86. The powers of a civil and a war chief are often united in the same person. The distinction between war chiefs and civil chief is scarcely known. There is a limit when a young man may express his opinion; this is at the age of twenty-one.

87. The matrons have no rights whatever in council. They have no separate seat in council. They have no prescriptive right of being heard by an official person, who bears the character of a messenger from the women. The widows of distinguished chiefs, or those of acknowledged wisdom, are never admitted to sit in council.

87. There is no definite understanding among the tribes in regard to this matter. The Creeks have a right to summon a general council of the tribes. These councils may be called for any purpose, and by any of the tribes. A general council of the tribes was held at Tahlequah, Cherokee Nation, about the year 1843. Nothing of any importance was transacted at it. There is at present an effort being made to summon a general council of the tribes some time during the next summer.

89. Formerly the brother of the deceased avenged the murder; if there was no brother, then the nearest relative. Among the Creeks, now, however, the murderer undergoes a regular trial before some of the leading chiefs of the nation, and is dealt with according to their decision. If an Indian should murder a Negro, the law is satisfied with the value of the Negro being paid to the owner. The intervention of time and the fleeing of the murderer, generally allay resentment and lead to compromises. After the annual ” busk,” all offences are cancelled. There is no distinction made in the estimate of life between the male and female. Debts of licensed traders are sometimes brought before the council for adjudication. The chiefs generally have a sufficient knowledge of numbers to enable them to act with prudence. A message accompanied with wampum is never sent in case of private disputes or controversies among the tribes.

90. There are no game laws in existence among the Creeks. Families have no particular tracts as their exclusive hunting ground.

91. As to individual boundaries, there are none laid down. National boundaries are no barriers to the citizens of one nation settling in the limits of another. The hunting-grounds are not parceled out to families.

92. Cases of local intrusion do not arise. Injury done to property is redressed by law. The forfeiture of life is not often the result of continued intrusion; and the seizure of furs still less.

93. Each hunting party makes its own regulations for the distribution of the game. The person who starts an animal and wounds it, is entitled to the skin. The meat is divided according to agreement. Each one bags his own game. In cases of thefts from traps, the offenders are punished by law.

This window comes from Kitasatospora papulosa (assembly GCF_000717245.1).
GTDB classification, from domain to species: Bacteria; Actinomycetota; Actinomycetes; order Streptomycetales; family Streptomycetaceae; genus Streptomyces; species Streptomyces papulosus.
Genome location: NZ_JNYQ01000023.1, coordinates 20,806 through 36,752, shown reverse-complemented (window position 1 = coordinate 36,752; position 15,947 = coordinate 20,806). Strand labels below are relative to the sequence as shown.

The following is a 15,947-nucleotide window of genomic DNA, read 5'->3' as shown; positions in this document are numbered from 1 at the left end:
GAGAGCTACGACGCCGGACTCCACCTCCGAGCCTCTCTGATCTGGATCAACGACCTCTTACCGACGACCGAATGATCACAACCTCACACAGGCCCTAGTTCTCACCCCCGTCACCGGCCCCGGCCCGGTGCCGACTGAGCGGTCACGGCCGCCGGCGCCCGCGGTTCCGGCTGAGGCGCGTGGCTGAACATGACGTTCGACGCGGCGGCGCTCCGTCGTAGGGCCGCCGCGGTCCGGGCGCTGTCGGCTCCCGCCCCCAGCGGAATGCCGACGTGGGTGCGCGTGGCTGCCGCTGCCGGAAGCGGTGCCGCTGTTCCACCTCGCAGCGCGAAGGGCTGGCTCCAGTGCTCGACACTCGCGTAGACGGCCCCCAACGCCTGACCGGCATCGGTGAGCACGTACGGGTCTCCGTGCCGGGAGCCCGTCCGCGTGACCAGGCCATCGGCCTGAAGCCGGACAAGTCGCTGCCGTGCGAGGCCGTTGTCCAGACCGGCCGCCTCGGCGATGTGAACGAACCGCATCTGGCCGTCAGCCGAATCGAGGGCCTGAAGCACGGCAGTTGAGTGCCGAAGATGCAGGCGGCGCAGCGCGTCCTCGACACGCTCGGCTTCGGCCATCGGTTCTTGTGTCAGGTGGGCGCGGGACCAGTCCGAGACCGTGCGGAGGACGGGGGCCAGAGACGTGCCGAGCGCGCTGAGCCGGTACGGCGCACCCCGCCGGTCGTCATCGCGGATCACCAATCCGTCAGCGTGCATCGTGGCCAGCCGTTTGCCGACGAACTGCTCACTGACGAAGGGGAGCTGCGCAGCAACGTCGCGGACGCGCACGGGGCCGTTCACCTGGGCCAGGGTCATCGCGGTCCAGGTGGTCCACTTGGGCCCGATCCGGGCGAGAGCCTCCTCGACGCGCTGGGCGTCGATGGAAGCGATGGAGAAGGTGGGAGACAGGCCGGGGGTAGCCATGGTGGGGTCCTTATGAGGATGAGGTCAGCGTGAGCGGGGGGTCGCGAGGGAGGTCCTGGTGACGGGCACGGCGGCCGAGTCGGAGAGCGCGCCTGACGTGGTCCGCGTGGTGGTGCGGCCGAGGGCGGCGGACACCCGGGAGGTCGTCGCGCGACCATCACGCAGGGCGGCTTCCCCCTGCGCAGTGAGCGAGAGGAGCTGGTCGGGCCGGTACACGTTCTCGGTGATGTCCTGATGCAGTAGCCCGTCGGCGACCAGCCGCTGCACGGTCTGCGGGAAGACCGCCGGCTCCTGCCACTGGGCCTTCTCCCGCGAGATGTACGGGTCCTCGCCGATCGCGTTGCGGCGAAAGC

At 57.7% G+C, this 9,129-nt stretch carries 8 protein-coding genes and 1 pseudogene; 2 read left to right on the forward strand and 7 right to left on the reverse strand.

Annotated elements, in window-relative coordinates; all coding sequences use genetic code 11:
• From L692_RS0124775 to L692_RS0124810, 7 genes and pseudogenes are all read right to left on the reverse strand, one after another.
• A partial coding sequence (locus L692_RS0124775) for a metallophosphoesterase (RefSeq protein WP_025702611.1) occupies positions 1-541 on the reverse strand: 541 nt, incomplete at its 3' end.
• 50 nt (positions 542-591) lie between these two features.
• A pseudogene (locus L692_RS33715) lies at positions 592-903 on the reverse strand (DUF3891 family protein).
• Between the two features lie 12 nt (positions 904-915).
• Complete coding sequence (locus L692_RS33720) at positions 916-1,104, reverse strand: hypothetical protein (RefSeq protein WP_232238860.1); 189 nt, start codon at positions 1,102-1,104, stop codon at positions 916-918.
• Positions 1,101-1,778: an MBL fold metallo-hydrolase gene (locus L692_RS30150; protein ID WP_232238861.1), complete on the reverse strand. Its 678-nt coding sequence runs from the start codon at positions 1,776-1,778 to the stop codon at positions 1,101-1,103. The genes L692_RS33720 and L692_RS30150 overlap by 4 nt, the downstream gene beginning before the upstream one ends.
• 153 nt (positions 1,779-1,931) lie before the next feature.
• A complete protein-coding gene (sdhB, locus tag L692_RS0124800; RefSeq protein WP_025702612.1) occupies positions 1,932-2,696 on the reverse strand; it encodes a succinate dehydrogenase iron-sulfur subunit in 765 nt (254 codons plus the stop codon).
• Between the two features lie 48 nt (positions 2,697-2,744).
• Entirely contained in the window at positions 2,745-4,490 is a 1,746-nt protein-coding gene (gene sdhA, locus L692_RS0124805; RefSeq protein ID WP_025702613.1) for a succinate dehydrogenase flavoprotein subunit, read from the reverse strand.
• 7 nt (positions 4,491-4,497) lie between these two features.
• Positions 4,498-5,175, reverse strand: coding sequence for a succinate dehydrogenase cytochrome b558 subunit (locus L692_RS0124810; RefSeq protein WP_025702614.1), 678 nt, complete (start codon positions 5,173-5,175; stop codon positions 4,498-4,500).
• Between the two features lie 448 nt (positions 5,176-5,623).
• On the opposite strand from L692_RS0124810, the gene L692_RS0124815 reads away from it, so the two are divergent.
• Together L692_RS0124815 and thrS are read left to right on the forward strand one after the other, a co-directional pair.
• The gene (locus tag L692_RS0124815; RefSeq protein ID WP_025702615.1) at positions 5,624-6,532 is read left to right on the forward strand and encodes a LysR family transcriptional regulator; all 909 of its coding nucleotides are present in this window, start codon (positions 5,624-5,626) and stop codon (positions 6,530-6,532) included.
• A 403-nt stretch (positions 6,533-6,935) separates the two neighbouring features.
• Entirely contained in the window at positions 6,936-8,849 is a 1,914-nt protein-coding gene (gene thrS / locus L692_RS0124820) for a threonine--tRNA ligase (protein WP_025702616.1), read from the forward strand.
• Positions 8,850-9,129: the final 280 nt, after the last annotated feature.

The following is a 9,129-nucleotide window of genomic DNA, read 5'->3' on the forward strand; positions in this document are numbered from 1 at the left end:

94. The tribes permit each other to hunt on their respective limits. There is seldom any difficulty on this subject.

95. Indian Trade. What are the principal facts necessary to be known, to regulate the Indian trade and commerce, and to preserve peaceful relations on the frontiers? Commercial intercourse has, in some respects, promoted the general cause of Indian civilization. The traffic in furs and skins is reduced to a regular system of barter. The difficulties and risks attending it, are the dangers from bugs and worms. The general chances of profit and loss depend upon the state of the markets abroad. The annuity sent to the Indians by the United States Government, especially that part in the shape of goods, does not escape the ordeal of speculation, in the Indian Territory. The Indians, in a great many cases, sell their claims to these goods, to their own people engaged in trade among them, for about one-half their actual first cost. The consequence is, that when the goods arrive, those most in need of them have the sad satisfaction of seeing them pass into the hands of their own people engaged in speculation among them. The intercourse law forbids white people to embark in this speculation. This part of the intercourse law is generally evaded by the Indian taking into partnership with him the white man: thus dividing the turkey between them, while the poor Indians, for whom these things were intended, must content themselves with the buzzard.

96. The chiefs and hunters are shrewd, cautious, and exact in their dealings; and pometimes make their purchases with judgment; and, as a general thing, pay up their debts faithfully. Many are sober, moral, and discreet. Many, at the present time, do not entirely rely upon memory in keeping their accounts. They are not aided by hieroglyphics of any kind. In keeping their accounts, they confide mostly to the honesty of the merchant. They are every year becoming more exact. The fidelity of the Creek Indian does not depend upon the hunting. The credits are freely renewed, but they are upon the faith of the annuity.

98. The tariff of exchanges, generally, is sufficient to protect the trader from loss. It is generally just and fair. Nothing definite can be stated in regard to limitation bad or lost.

99. Commerce has, since the discovery of the continent, had the effect to stimulate the hunters to increased exertions, and thus to hasten the diminution of the races of animals whose furs are caught.

100. The different races of animals have declined rapidly, since the prosecution of the trade. The buffalo and beaver diminish in the highest ratio. Do not know which flee first.